Rendering of the Proposed New West Entrance Station

Construct New West Entrance Station Project - Environmental Assessment

Joshua Tree National Park » Construct New West Entrance Station Project - Environmental Assessment » Document List

Update: 3/25/22
Pacific West Regional Director approved the Finding of No Significant Impact. With this approval the compliance for the project has been completed and project implementation can go forward. See FONSI in the "Documents List" tab.
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Update: 2/9/22
Joshua Tree National Park requests the public to review and comment on the Construct West Entrance Fee Station Environmental Assessment. Comments are due on March 11, 2022. Click on the "Open for Comment" tab to submit comments.

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Joshua Tree National Park is proposing to construct a new West Entrance Fee Station in order to resolve longstanding issues including: long traffic back-up outside the park boundary causing blocking of private driveways and neighborhood streets adjacent to the West Entrance boundary; excessive wait times for entrance; inefficient fee collection; and unsafe working conditions for park staff.

Specifically, the project would demolish the existing West Entrance fee booth located just inside the park boundary located on Park Boulevard, and construct a new fee station approximately 0.5 miles further into the park. The new fee station would include: construction of 3 inbound travel lanes thru the fee station, construction of four new tandem (two per island) fee collection kiosks with curbed islands and connecting walkways and shade structures to cover the fee kiosks; a staff comfort station/breakroom; and 9-space staff parking lot.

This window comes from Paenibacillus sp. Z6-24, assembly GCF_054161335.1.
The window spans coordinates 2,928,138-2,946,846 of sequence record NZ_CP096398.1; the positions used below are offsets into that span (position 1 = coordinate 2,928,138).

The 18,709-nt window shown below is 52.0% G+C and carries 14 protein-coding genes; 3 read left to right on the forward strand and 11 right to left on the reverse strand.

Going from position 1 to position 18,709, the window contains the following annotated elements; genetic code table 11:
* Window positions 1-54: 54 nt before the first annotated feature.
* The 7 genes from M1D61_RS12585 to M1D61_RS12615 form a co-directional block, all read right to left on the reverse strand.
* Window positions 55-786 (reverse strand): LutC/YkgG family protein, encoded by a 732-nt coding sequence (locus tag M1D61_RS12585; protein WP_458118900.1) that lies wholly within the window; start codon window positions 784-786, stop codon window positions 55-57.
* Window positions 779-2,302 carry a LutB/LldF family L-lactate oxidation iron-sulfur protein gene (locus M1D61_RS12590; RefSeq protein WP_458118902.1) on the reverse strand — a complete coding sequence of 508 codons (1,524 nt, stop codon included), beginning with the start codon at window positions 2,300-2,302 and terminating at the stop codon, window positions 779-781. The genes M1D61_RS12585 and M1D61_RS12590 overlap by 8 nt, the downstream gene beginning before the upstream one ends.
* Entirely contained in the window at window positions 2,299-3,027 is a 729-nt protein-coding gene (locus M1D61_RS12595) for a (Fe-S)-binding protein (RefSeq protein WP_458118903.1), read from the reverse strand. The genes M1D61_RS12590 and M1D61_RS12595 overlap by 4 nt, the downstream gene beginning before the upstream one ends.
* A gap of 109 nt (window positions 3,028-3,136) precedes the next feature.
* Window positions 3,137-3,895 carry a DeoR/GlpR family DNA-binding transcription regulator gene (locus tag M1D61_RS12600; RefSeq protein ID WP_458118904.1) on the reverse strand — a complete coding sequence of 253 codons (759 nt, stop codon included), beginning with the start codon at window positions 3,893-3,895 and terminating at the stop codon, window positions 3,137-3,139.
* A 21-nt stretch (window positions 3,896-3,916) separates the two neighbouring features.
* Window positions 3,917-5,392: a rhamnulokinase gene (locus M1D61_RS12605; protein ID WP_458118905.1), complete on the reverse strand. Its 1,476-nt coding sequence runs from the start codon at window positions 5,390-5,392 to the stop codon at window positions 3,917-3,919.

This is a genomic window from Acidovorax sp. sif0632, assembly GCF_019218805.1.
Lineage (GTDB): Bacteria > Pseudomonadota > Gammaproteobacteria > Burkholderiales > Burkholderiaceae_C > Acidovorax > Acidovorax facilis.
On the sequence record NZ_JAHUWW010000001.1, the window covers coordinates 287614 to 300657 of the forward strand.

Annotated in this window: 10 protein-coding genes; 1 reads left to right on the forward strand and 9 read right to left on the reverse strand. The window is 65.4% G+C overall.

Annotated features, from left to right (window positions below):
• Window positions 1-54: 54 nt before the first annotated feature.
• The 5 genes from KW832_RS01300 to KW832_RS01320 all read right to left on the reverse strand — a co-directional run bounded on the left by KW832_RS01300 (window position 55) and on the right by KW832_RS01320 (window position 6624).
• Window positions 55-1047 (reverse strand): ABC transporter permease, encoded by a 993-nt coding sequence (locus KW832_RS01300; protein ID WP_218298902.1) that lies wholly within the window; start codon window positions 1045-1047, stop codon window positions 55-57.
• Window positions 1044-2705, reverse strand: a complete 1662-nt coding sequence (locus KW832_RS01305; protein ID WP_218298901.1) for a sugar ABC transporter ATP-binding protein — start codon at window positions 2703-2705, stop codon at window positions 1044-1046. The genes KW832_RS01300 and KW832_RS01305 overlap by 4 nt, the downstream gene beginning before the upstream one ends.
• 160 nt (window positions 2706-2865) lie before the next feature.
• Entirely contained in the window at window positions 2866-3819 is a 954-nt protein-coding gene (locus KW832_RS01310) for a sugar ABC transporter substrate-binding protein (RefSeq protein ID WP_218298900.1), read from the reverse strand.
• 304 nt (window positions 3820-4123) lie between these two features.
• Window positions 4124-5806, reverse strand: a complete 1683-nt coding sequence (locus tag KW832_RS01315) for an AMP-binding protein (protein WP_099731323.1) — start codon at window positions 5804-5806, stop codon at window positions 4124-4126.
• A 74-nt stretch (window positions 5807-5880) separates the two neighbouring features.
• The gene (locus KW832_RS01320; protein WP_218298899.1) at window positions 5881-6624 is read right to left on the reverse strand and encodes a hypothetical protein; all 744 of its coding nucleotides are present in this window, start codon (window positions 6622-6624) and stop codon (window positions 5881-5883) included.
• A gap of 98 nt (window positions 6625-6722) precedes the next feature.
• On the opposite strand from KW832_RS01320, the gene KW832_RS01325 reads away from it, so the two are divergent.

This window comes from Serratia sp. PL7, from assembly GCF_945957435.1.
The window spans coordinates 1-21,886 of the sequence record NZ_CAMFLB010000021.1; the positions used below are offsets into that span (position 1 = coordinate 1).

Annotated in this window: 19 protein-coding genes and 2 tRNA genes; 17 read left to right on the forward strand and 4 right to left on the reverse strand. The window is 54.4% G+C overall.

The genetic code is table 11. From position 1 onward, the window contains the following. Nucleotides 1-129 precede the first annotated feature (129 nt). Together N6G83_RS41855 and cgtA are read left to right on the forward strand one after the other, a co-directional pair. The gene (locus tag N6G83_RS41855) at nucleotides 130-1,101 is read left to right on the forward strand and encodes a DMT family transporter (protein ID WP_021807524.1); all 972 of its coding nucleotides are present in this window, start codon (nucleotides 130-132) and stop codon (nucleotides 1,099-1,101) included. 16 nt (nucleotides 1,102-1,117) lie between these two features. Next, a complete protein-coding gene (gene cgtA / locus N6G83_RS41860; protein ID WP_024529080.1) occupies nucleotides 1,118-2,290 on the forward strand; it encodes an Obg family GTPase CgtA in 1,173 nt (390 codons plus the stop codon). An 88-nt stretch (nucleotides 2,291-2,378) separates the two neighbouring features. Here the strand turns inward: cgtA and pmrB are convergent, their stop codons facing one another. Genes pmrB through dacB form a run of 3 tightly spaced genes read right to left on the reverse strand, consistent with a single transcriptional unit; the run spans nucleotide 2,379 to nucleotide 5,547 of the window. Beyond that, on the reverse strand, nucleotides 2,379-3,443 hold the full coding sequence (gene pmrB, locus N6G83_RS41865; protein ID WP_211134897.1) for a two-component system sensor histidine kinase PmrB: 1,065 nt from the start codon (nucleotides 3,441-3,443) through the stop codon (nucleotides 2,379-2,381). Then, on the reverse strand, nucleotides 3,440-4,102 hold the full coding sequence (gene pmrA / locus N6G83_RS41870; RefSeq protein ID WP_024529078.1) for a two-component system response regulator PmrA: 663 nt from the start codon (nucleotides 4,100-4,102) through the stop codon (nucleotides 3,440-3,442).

The proposed new entrance fee station is located in an undeveloped desert setting. For setting compatibility, two key design concepts will be part of the planning of the building and structures. First, the complex will be off-grid for electricity and data. The complex will be powered by a solar PV array with battery storage and data communication will be via satellite. Second, the building architecture is uniquely compatible with desert dwellings built mid-century. The complex will be compatible, yet unique, to other mid-century modern buildings associated with the park's historical landscapes and buildings.

The park is preparing an Environmental Assessment and is seeking public scoping comments on the proposed action.

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